850 Front Fender Clearance

Front drivers corner with new Enkei J10 silver wheels

When I went to wash the 850 recently, I noticed that the front tires were badly worn from rubbing on the inner fenders (the plastic fender liner).  The previous owner had fitted 18″×8″ Volvo “Mirzam” wheels, with 235/40/18 Riken Raptor tires.  These wheels and tires are both taller, and wider, than anything that ever came on a factory 850 model.

Further, the nylon steering stops (part #31212189 or #1010359) were missing from the control arms (they most likely wore off long ago), meaning that the steering wheel was allowed to turn farther than it should have originally.  This only exacerbated the rubbing problem.

The front tires being so badly worn that they were unsafe (due to cuts in the tires from the broken plastic inner fender linings), I decided to park the car until I could get things sorted out.

Front passengers corner with new Enkei J10 silver wheels

I ended up buying a set of 16×7 Enkei “J10″ silver wheels (they also come in black) from IPD, which was selling them on closeout for $80 a piece (50% off).  These wheels are designed to fit both 5x108mm and 5x115mm bolt patterns, so they have ten lug bolt holes.  They are 38mm offset, so about right for an 850.  However, you do need different lug bolts, so called “tuner” lugs, because the factory 850 lug bolts are too large in diameter to fit into the Enkei wheels.

For tires, I went with IPD’s recommendation of 215/55/16.  This is definitely a good size for 16×7 wheels, although the factory 850 size of 205/55/16 would have worked well too, albeit with a little less width to protect the rim from curbs.  Tires are Bridgestone Potenzas.

First, I replaced the front fender liners that were damaged from the giant 235/40/18 tires.  They were worn right through, and the metal fender was down to bare metal in some spots, and had to be repainted.  The fender liners I purchased were aftermarket, made in Taiwan, of a slightly softer, more malleable plastic than the factory Volvo units.  The part numbers are #91525774 (driver side) and #91701946 (passenger side).  I found the best price on eBay at about $30 each, free shipping.  I actually much prefer the more flexible plastic of the aftermarket units, as the factory units can become brittle, and when they break they leave a sharp edge that can cut into the tire.  To reattach the fender liners, I used a Stanley rivet gun and 18 of these pop-rivets.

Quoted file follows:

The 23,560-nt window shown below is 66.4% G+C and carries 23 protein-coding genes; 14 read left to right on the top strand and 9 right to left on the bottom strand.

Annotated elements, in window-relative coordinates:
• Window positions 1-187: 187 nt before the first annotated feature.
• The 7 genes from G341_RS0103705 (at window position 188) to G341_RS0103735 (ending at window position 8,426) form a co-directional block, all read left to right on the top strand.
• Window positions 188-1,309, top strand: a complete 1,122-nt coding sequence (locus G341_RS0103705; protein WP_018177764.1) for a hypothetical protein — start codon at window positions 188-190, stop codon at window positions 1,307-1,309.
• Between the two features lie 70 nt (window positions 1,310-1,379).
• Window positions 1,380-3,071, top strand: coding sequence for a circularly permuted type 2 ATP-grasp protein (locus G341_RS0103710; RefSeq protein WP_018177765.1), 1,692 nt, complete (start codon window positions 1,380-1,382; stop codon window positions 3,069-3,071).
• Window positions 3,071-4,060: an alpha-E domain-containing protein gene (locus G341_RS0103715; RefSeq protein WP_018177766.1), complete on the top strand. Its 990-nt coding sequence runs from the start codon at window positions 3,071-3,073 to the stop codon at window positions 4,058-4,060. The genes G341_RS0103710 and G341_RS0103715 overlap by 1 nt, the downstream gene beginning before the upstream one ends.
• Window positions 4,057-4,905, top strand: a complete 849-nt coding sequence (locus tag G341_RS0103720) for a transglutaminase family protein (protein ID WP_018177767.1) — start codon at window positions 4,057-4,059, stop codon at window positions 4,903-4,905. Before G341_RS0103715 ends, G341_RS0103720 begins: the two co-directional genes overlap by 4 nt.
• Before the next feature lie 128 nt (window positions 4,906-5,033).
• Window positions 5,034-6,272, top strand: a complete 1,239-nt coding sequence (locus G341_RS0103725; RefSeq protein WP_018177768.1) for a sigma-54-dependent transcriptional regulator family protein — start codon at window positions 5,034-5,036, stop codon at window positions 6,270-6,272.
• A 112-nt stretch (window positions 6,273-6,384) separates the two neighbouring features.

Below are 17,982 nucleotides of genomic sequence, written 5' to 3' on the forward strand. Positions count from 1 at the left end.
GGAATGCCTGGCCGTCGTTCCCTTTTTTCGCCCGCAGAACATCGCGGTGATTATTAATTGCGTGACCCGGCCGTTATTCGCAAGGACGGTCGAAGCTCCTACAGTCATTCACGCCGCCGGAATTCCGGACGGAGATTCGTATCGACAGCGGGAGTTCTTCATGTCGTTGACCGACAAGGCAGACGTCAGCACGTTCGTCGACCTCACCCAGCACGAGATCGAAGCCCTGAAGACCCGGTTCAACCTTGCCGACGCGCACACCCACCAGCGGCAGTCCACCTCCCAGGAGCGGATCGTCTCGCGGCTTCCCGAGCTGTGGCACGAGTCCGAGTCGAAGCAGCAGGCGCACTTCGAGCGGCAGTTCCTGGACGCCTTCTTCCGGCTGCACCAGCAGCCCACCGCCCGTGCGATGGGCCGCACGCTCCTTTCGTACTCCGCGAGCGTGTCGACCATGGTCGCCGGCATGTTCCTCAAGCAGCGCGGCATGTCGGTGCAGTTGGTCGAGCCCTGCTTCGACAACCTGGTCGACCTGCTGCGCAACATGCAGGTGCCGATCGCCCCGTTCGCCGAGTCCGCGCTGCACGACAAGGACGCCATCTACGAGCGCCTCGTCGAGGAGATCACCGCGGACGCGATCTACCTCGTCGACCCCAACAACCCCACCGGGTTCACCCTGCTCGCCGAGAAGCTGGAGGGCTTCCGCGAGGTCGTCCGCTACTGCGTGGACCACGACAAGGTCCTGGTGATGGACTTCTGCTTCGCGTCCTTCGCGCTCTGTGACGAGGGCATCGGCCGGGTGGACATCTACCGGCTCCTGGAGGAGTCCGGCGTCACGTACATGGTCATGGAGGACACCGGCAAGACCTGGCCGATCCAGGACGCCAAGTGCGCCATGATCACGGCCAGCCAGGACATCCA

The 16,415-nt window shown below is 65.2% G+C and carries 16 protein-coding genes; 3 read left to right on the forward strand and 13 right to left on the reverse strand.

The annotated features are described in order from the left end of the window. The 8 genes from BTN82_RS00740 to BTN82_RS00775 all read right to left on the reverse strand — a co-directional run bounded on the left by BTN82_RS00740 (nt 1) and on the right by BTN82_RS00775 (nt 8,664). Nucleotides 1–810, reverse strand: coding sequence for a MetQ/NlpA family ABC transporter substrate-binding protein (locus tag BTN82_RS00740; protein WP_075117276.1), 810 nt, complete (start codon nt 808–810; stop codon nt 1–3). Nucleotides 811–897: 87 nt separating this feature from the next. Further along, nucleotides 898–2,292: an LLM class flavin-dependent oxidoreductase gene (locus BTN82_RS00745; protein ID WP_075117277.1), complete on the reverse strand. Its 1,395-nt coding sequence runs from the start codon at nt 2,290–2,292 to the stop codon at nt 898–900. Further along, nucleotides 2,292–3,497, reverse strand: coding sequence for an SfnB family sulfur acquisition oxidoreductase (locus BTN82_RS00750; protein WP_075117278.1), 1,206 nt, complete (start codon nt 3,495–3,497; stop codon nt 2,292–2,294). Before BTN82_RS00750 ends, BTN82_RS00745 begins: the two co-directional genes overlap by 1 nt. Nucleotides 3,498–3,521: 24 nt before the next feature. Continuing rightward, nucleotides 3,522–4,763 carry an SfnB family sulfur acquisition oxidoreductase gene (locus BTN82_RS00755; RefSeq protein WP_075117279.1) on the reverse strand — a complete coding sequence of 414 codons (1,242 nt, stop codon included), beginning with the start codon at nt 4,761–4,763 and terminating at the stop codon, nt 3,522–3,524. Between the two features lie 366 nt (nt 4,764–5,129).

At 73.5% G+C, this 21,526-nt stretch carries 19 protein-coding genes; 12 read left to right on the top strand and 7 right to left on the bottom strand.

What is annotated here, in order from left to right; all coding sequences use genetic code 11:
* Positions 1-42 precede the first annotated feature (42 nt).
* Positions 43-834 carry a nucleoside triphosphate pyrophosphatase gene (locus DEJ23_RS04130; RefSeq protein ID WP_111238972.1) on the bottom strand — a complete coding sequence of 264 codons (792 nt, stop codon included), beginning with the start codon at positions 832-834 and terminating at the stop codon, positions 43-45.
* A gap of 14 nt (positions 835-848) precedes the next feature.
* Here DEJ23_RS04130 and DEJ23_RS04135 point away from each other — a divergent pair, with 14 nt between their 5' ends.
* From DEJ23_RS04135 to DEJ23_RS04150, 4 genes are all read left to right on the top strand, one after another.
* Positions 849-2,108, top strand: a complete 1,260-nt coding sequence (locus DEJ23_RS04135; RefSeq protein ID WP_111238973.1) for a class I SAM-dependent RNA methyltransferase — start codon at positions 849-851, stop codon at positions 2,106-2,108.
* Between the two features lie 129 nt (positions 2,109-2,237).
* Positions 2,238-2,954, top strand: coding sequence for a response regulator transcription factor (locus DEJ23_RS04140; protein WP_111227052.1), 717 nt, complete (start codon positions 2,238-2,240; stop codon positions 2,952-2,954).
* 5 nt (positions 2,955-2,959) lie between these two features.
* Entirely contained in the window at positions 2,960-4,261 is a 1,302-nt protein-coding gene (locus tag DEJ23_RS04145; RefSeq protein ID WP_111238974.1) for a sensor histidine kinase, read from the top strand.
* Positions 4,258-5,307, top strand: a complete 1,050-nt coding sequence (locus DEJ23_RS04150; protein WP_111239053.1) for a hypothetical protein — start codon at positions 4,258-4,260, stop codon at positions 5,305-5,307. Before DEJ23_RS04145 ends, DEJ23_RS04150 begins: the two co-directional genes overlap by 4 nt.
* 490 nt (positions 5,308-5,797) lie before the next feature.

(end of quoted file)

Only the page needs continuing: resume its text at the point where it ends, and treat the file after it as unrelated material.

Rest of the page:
I also tried fitting a pair of 1998-2000 XC70 front fender liners that I pulled at a junkyard.  While they are indeed larger than the 850 liners, they are difficult to fit, and several holes do not line up.  New holes would have to be drilled in the plastic liners, and the liners would also need to be trimmed a bit in a few places.

Rear passengers corner with new Enkei J10 silver wheels

Once the fender liners were replaced, I also had to replaced the missing nylon steering stops (part #31212189 or #1010359).  However, since my tires were slightly wider than stock, and my suspension is also probably softer than stock given the age (especially the springs) I wanted to give myself a little more clearance – at the cost of turning radius of course.  So, I made some custom nylon stops about 3x as thick as originals from a nylon cutting board ($13.99), to prevent new tires from rubbing on the new fender liners at full lock.

The steering stops I made are about 1/2″ x 3″ x 1.5″, with a hole in each end.  I had to drill out the rivets from the old stops in the control arms, and then measure the distance between the two holes.  From there, I bolted the new stops to the control arms using some small bolts and nylon lock-nuts.

After test-fitting the new wheels and tires, I turned the steering wheel to full lock, and I had just enough room, about 1/2″ to 3/4″, such that the tires didn’t rub on the inner fenders.  Without the new steering stops, there is little doubt that the tires would have rubbed.

Rear drivers corner with new Enkei J10 silver wheels

While working on the car, I also removed the Volvo OEM trailer hitch (what are you going to tow with this car, honestly), and modified the heat shielding underneath the car to prevent the IPD stainless exhaust from rattling.  The car is much more pleasant to drive now, with an inch more of sidewall rubber (18″ -> 16″ wheels = 9″ -> 8″ radius), no rubbing front tires, and no rattling from the exhaust banging into the heat shield or trailer hitch.


Think it’s over?  Well it wasn’t.   I then took the car in for an alignment, since I had just had new tires put on and wanted them to wear evenly.  The shop told me that the front control arm bushings were so badly damaged that alignment would be impossible.

So I shopped around for control arms and read some reviews.  Unlike 240s, the front wheel drive cars tend to have the whole arms replaced at once, instead of doing the bushings and ball joints separately.  I settled on the OEM control kits that FCP Groton sells.  after reading some positive reviews of the OEM Lemforder units over the cheaper aftermarket Meyle units.  Thankfully FCP also has a youtube video on how to replace the control arms, which made it easy.

The whole job took several hours to do, and it’s definitely worth taking your time to do it right and torque things properly.  The tightening torques are listed in this manual.

After replacing the control arms, there was a huge improvement in handling – the car didn’t pull to the right under acceleration or braking anymore, and is much easier to drive in a straight line.  The difference is really incredible.

I asked the alignment shop owner what he thought – could the big wheels have caused the bushings to wear prematurely?  “Absolutely” he said, although cautioned that it depends on the type of car and what the original wheel size was.  But in general, bigger wheels = firmer ride = more force transferred to the bushings, and the bushings break down faster.